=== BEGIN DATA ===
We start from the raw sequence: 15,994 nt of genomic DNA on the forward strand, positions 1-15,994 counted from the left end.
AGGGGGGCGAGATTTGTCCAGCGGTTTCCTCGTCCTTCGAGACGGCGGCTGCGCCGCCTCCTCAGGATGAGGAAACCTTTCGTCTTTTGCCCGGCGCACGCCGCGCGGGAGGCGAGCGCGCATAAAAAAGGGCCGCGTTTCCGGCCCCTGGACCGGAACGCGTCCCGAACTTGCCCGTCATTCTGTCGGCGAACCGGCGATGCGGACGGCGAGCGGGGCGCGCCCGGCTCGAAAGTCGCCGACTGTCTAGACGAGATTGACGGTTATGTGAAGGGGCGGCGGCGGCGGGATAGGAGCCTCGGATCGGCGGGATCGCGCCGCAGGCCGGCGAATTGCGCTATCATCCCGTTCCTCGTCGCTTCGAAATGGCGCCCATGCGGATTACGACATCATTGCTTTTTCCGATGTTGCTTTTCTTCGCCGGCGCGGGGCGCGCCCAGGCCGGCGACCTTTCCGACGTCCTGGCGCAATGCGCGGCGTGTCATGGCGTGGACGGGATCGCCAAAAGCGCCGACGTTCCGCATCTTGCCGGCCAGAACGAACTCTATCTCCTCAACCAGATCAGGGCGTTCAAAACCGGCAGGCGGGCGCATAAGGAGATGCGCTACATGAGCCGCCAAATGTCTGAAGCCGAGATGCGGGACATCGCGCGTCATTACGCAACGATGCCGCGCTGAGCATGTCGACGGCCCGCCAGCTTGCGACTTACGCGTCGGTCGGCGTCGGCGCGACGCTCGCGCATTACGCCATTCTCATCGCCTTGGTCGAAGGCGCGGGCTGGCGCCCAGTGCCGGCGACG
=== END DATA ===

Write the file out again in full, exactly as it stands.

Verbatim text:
We start from the raw sequence: 15,994 nt of genomic DNA on the forward strand, positions 1-15,994 counted from the left end.
AGGGGGGCGAGATTTGTCCAGCGGTTTCCTCGTCCTTCGAGACGGCGGCTGCGCCGCCTCCTCAGGATGAGGAAACCTTTCGTCTTTTGCCCGGCGCACGCCGCGCGGGAGGCGAGCGCGCATAAAAAAGGGCCGCGTTTCCGGCCCCTGGACCGGAACGCGTCCCGAACTTGCCCGTCATTCTGTCGGCGAACCGGCGATGCGGACGGCGAGCGGGGCGCGCCCGGCTCGAAAGTCGCCGACTGTCTAGACGAGATTGACGGTTATGTGAAGGGGCGGCGGCGGCGGGATAGGAGCCTCGGATCGGCGGGATCGCGCCGCAGGCCGGCGAATTGCGCTATCATCCCGTTCCTCGTCGCTTCGAAATGGCGCCCATGCGGATTACGACATCATTGCTTTTTCCGATGTTGCTTTTCTTCGCCGGCGCGGGGCGCGCCCAGGCCGGCGACCTTTCCGACGTCCTGGCGCAATGCGCGGCGTGTCATGGCGTGGACGGGATCGCCAAAAGCGCCGACGTTCCGCATCTTGCCGGCCAGAACGAACTCTATCTCCTCAACCAGATCAGGGCGTTCAAAACCGGCAGGCGGGCGCATAAGGAGATGCGCTACATGAGCCGCCAAATGTCTGAAGCCGAGATGCGGGACATCGCGCGTCATTACGCAACGATGCCGCGCTGAGCATGTCGACGGCCCGCCAGCTTGCGACTTACGCGTCGGTCGGCGTCGGCGCGACGCTCGCGCATTACGCCATTCTCATCGCCTTGGTCGAAGGCGCGGGCTGGCGCCCAGTGCCGGCGACG